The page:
In an age during which stories of bullying, school shootings, and mental health concerns are all too common, designers have a critical role to play in crafting K-12 schools that simultaneously promote engaged learning and student safety.
At the crux of this conversation is the need to ensure that school design stays centered on “school” – meaning we create environments that inspire and empower learning. In the following, Clark Nexsen’s Becky Brady discusses K-12 design philosophy and reviews specific design elements that support safety in our schools:
K-12 schools exist to engage students in active learning, providing them with the skills and knowledge for successful futures. Unquestionably, these environments should also be safe and welcoming. Today’s students grapple with concerns including bullying, fights, the risk of school shootings, natural disasters, and mental health of students and teachers, which means that my job as a designer is to find innovative ways to make the learning space open and inclusive while also secure.
Designers can work to achieve this balance by considering a number of “invisible hardening” tactics, which go unnoticed by the general public, in addition to rethinking spaces to naturally minimize threats to student safety:
A critical design element in school safety is addressing the building entry. By funneling visitors to a single point of entry and creating a vestibule within that entry where they can be greeted and identified, the school can better control access and safety.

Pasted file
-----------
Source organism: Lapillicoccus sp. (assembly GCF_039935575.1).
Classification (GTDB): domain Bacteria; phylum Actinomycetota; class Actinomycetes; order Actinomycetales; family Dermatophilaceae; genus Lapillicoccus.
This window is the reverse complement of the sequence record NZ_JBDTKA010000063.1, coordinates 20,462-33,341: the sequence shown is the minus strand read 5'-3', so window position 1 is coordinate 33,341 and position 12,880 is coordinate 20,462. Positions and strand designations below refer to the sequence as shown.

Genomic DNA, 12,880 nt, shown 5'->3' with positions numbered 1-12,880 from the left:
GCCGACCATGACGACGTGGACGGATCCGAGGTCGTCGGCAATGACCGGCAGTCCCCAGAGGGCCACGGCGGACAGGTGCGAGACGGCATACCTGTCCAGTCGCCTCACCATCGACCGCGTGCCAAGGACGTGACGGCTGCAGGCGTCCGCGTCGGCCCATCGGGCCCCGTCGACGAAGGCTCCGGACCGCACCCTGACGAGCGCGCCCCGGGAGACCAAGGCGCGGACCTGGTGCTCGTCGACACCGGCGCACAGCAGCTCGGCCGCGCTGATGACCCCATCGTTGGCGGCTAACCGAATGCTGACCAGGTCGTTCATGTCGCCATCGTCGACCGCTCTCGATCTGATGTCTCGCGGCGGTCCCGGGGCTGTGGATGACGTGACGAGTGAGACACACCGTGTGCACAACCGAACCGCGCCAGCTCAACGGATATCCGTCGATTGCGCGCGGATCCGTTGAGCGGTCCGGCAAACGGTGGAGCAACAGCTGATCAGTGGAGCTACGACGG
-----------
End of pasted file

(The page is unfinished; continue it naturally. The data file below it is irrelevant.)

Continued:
Crime Prevention through Environmental Designs (CPTED), whose goal is to design a physical environment that positively influences human behavior, stresses the importance of natural surveillance to maximize visibility. This means that the single point of entry and other key monitoring areas should have visual to specific outdoor areas including the parent drop off zone, the bus loop, parking, and waiting zones. This visual enables school staff to rapidly identify any behavior that is unusual and potentially dangerous.
Access management is another environmental design component stressed by CPTED. Loading docks and service yards should be located away from the main entry with their own specific entries, enabling service and deliveries to take place smoothly and safely. Additionally, ensuring operable windows are closed and locked is a simple way to avoid inappropriate entry.